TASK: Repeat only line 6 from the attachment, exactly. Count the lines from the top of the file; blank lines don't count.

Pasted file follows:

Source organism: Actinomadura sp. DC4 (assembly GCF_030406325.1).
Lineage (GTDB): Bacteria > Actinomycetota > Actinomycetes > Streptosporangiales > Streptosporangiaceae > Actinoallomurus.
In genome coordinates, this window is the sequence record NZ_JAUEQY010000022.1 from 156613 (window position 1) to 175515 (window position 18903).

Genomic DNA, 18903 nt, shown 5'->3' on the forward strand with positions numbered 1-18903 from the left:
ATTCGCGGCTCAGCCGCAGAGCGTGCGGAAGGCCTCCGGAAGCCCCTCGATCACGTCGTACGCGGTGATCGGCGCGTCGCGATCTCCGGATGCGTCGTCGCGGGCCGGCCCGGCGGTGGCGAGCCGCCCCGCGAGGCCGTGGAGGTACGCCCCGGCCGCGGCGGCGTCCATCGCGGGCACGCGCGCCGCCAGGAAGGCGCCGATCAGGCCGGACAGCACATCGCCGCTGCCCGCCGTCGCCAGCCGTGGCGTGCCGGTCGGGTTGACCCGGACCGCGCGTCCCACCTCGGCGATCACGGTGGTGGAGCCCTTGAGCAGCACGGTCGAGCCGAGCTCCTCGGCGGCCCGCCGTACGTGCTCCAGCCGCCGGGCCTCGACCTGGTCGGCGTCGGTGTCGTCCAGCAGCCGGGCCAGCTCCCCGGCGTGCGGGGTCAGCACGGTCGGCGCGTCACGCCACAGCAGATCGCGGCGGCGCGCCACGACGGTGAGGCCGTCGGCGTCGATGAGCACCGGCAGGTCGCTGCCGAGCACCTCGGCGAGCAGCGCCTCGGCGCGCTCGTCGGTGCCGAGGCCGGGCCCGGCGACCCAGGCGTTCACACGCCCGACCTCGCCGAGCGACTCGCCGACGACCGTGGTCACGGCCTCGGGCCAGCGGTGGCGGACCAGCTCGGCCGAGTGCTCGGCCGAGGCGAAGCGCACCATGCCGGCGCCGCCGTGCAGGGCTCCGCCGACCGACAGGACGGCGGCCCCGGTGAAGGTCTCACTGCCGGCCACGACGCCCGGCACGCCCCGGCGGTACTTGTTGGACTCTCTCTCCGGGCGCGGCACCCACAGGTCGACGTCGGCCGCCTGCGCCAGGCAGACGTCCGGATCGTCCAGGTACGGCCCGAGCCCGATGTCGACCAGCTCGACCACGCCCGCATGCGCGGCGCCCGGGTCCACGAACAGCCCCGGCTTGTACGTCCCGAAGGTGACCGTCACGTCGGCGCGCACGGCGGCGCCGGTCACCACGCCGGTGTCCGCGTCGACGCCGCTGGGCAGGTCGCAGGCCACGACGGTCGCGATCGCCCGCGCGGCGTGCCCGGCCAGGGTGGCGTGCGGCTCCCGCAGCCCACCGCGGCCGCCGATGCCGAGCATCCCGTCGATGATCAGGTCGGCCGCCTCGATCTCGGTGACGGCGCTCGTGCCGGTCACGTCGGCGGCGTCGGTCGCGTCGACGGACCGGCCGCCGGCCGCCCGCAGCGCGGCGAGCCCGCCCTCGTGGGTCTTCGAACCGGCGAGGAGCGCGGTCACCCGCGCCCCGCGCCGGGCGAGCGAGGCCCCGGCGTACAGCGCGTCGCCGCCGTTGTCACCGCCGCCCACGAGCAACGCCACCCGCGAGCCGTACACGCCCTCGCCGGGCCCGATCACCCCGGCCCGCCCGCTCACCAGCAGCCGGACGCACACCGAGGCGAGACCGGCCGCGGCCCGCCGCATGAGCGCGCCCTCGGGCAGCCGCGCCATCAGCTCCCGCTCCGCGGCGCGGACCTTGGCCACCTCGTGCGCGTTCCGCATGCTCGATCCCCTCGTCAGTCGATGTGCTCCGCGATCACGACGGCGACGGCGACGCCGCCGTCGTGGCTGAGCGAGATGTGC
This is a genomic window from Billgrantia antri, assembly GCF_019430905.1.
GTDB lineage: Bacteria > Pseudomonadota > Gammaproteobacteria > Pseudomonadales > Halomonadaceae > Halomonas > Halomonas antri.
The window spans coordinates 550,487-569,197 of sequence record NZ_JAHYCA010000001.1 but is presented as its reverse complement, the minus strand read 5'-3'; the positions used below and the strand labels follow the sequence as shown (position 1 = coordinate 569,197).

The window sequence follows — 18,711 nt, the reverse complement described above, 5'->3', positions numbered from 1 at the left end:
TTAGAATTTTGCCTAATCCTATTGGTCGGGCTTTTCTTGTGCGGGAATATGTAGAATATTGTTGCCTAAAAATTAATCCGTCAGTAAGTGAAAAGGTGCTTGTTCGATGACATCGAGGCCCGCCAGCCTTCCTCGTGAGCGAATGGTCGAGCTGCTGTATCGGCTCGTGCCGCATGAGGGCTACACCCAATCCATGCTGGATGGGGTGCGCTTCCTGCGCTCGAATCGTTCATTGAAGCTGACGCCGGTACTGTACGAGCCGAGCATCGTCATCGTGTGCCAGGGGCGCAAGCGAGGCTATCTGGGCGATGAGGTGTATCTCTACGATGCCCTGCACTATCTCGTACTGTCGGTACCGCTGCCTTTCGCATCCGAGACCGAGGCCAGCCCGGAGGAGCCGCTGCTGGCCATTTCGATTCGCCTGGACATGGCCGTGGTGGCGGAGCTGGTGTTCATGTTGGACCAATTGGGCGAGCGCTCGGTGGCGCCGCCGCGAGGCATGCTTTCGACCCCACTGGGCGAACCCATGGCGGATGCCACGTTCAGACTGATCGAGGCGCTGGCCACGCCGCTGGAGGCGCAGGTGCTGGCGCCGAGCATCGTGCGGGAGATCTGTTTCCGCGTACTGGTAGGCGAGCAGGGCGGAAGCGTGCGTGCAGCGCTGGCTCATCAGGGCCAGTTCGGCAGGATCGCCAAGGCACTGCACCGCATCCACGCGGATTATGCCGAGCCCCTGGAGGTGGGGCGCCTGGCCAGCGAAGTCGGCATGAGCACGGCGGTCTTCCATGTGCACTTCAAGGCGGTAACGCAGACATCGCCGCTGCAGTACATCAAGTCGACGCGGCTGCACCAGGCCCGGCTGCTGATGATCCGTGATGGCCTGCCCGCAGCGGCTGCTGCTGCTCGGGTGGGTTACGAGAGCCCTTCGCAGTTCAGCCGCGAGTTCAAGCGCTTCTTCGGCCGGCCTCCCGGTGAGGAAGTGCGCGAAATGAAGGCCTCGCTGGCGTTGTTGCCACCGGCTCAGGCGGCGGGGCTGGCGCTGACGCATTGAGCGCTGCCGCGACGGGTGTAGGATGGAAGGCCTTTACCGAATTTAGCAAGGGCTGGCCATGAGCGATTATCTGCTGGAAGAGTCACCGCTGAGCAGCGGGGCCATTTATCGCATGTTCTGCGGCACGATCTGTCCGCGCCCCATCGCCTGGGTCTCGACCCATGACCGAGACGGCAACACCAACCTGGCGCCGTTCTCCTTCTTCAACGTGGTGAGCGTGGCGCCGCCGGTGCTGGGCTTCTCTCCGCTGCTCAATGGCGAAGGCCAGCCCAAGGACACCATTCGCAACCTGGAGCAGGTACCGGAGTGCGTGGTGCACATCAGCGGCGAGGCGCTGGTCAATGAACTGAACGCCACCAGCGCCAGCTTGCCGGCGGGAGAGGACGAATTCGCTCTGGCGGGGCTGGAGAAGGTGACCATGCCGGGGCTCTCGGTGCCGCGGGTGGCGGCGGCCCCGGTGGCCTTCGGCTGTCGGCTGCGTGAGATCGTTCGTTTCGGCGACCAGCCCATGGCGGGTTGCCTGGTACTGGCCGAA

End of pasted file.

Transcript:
This is a genomic window from Billgrantia antri, assembly GCF_019430905.1.